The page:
Oh ok. Thanks for the clarification.
 

vikingkirken

Member
Lorekeeper said:
On this forum, we generally tell everyone to go extremely light on stocking, which is a good thing. It keeps our tanks more stable and in good shape for a long time.
People on this forum stock MUCH more heavily than the inch-per-gallon rule. The inch-per-gallon rule for small fish, and half-inch-per-gallon rule for full-bodied fish, is a good way to estimate bioload (but only bioload) for beginners or busy people who may not always be on top of water changes. It is generally much more conservative than the suggestions on here. (But it is still not conservative enough when you start looking at fish over 6" or so.)

But as others have said, bioload isn't the only consideration in stocking a tank.
 

Lorekeeper

Member
vikingkirken said:
People on this forum stock MUCH more heavily than the inch-per-gallon rule. The inch-per-gallon rule for small fish, and half-inch-per-gallon rule for full-bodied fish, is a good way to estimate bioload (but only bioload) for beginners or busy people who may not always be on top of water changes. It is generally much more conservative than the suggestions on here. (But it is still not conservative enough when you start looking at fish over 6" or so.)

But as others have said, bioload isn't the only consideration in stocking a tank.
It's been established that the inch per gallon (or half inch) is innacurate... I wouldn't even consider it okay to use for a guideline.

People here stock much heavier than the rule recommends, but if the rule is absolutely useless, using that comparison is pretty null.
 

cjbart1009

Member
There are certain species that are overstocked to reduce aggression like certain African cichlids and Central Americans. But we're not talking about a 20 gallon tank. The tanks that I've seen overstocked are usually 150 gallon or bigger and they're over filtered usually with 2 canisters and 2 hobs or a huge sump.

As we all know the more water volume the less likely it is for the parameters to crash. As per above there are no certain rules for stocking because each species is a case to case basis.
 

vikingkirken

Member
Lorekeeper said:
It's been established that the inch per gallon (or half inch) is innacurate... I wouldn't even consider it okay to use for a guideline.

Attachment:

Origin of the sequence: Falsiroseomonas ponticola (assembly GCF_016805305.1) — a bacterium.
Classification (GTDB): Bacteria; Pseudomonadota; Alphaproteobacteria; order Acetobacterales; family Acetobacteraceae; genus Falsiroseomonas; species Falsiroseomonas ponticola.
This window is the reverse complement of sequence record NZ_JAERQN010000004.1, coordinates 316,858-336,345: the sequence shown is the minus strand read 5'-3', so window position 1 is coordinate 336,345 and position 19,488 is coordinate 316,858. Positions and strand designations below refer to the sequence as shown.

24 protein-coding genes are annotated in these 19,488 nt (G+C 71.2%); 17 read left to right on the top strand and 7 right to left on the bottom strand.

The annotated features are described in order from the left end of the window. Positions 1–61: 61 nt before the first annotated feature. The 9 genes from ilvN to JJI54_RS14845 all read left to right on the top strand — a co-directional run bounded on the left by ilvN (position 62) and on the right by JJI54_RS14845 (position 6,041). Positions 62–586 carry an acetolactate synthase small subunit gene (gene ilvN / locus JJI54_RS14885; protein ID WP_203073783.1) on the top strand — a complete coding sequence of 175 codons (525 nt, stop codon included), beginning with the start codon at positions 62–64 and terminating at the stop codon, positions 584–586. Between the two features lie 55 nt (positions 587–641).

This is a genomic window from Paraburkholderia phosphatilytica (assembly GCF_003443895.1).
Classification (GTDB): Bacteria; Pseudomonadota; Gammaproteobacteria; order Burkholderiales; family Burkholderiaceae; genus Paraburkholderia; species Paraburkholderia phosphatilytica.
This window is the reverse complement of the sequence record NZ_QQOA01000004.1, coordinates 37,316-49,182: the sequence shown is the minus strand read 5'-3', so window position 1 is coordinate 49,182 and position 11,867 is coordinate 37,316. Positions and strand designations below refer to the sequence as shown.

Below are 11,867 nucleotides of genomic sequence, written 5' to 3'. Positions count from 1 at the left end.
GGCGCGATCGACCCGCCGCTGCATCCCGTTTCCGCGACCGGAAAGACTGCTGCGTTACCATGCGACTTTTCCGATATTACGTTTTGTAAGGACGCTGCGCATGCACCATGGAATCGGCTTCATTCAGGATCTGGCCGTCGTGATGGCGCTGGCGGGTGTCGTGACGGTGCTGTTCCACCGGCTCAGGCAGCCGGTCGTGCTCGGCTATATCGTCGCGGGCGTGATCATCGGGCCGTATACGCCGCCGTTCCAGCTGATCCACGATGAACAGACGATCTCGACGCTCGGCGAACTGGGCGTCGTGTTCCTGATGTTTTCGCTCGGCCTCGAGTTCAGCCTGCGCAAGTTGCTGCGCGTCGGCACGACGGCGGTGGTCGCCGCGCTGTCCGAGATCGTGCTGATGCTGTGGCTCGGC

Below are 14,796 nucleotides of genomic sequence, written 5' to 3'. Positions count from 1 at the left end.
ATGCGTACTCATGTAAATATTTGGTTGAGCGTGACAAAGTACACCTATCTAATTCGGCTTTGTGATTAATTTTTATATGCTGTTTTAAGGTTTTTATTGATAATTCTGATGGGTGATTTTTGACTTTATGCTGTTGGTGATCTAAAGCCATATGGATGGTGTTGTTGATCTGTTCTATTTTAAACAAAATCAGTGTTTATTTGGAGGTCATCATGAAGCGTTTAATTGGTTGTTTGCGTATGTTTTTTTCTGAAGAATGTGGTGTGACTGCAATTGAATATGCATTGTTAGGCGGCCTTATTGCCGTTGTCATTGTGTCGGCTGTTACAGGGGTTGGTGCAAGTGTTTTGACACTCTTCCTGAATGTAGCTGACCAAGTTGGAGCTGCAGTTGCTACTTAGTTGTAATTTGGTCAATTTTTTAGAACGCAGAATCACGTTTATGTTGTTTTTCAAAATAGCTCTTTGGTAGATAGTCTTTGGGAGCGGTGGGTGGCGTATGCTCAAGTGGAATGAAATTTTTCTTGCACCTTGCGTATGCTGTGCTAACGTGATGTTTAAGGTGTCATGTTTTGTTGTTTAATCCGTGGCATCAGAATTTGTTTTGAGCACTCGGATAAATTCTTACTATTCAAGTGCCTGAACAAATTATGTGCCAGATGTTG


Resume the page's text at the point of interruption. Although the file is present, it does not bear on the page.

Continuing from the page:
People here stock much heavier than the rule recommends, but if the rule is absolutely useless, using that comparison is pretty null.
Your original post was saying that people on this forum stock very lightly and therefore, create more stable tanks than any rules. I was simply pointing out that from a bioload perspective, which is what drives water quality and stability, that isn't true.
 

Lorekeeper

Member
vikingkirken said:
Your original post was saying that people on this forum stock very lightly and therefore, create more stable tanks than any rules. I was simply pointing out that from a bioload perspective, which is what drives water quality and stability, that isn't true.
How is what I said not true?

A smaller bioload in a tank will allow ammonia to accumulate more slowly.

In a 20 gallon with 24 neons (overstocked, imo), the fish will put out enough ammonia that if something in the tank causes the cycle to fail, or something happens that causes half the fish to die, there will be a large spike of ammonia. If the cycle is still intact, then it will still take some time to get rid of the spike created, risking the lives of the fish in the process.

In a 20 gallon with 12 neons (just right), the fish will still put out a sizeable amount of ammonia. However, if will be half of what the 24 neons would put out (I'm aware that it's not exactly half, but it's a decent estimate) which means that in the case of a cycle failing or a large amount of deaths, there will be less ammonia in the same space.

Stocking lightly does create more stable tanks.
 

vikingkirken

Member